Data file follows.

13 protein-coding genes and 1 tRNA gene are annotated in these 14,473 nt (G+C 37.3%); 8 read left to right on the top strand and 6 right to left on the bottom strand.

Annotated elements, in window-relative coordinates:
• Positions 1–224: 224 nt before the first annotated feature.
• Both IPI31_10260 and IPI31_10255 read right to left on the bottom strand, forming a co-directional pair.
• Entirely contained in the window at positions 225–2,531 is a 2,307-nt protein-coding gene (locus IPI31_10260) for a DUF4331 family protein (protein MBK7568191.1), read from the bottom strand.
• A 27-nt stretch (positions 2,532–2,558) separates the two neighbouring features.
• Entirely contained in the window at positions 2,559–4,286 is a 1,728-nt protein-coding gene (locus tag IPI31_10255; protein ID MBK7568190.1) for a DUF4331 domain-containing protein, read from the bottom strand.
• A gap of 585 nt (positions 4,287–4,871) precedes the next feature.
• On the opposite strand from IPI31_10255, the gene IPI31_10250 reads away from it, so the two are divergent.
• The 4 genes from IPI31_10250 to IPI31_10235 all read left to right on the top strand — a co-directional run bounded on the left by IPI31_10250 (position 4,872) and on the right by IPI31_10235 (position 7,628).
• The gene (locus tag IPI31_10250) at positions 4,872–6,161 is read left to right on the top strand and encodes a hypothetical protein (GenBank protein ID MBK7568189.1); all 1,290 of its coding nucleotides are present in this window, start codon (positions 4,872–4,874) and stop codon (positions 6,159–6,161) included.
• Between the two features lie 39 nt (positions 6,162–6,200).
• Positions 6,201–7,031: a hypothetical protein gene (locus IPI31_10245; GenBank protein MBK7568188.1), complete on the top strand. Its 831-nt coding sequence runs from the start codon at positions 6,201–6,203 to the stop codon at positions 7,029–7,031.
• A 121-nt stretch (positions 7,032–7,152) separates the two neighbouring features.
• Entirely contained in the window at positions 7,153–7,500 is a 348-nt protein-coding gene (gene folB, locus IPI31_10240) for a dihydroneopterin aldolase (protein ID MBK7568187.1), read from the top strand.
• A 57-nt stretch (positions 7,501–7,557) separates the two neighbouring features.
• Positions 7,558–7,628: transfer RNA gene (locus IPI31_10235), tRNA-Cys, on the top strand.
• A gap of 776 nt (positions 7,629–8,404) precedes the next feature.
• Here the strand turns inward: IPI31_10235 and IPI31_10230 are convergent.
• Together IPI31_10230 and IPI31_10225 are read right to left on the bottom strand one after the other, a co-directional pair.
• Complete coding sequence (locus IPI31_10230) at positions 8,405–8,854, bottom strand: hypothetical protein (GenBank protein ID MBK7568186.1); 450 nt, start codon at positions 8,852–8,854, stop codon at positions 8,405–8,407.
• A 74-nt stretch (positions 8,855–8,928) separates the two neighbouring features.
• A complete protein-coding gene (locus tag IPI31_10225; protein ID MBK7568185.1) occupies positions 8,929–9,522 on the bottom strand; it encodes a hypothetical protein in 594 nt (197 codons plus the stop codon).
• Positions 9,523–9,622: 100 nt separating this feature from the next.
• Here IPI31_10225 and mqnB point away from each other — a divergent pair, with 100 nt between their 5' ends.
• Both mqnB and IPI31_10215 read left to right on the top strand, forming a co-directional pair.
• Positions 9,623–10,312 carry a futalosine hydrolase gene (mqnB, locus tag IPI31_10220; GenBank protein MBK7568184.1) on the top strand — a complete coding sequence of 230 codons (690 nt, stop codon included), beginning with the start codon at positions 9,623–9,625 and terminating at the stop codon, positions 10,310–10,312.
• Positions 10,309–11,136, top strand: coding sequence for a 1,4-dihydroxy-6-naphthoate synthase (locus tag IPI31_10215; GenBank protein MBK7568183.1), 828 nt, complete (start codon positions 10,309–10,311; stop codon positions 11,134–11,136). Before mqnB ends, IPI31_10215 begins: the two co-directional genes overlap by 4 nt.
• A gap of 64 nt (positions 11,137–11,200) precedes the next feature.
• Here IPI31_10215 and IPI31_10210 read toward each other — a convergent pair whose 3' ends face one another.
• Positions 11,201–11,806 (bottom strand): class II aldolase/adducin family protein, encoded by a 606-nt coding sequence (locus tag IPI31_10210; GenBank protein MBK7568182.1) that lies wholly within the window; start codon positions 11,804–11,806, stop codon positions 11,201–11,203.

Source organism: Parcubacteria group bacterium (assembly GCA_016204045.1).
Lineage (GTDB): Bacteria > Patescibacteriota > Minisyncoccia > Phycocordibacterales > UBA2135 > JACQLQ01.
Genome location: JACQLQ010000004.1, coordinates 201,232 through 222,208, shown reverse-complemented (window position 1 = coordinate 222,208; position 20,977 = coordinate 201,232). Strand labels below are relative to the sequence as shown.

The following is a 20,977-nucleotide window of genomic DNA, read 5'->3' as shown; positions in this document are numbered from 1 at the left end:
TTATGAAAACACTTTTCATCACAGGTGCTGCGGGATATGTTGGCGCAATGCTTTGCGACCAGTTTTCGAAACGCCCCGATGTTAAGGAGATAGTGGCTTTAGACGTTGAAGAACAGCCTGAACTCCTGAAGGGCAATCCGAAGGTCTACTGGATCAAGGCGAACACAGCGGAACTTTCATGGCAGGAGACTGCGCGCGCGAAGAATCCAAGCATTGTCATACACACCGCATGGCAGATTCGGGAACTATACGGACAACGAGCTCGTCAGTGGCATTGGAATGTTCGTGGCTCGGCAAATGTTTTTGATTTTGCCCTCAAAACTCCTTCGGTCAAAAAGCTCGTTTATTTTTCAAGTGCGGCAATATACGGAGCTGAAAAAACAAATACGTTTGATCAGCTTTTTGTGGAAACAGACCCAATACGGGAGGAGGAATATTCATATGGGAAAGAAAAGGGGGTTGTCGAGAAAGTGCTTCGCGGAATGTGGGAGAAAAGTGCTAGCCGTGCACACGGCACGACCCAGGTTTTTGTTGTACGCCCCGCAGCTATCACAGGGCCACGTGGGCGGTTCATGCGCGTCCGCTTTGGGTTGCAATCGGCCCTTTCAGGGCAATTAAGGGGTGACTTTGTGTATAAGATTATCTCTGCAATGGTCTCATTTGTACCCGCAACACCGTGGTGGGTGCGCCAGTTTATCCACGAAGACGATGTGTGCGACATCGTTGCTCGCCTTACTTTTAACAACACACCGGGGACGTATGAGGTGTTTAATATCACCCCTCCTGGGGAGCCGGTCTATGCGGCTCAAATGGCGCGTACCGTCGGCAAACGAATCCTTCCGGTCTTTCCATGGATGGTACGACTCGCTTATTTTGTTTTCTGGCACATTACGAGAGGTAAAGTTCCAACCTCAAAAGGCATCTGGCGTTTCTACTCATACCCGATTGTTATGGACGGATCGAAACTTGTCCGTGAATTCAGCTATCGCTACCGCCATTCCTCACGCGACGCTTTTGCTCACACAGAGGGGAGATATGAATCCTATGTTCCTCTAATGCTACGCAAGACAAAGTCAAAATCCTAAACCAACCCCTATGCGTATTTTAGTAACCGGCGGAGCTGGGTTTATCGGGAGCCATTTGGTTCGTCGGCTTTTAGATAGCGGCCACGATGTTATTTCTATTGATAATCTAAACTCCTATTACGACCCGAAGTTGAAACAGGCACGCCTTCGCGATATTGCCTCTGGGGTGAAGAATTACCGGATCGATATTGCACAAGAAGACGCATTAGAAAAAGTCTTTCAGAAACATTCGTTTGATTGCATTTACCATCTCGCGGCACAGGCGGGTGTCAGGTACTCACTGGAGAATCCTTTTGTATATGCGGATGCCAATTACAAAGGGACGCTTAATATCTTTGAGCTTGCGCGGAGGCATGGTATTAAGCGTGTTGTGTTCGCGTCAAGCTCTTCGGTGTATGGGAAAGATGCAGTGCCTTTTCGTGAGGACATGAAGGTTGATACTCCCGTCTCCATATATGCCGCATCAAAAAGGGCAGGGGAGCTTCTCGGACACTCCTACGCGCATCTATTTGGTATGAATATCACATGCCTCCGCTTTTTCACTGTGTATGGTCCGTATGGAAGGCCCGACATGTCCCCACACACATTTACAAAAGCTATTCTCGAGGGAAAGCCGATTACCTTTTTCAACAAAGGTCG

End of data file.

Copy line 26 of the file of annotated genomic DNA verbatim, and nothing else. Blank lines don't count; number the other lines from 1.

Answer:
• Both mqnB and IPI31_10215 read left to right on the top strand, forming a co-directional pair.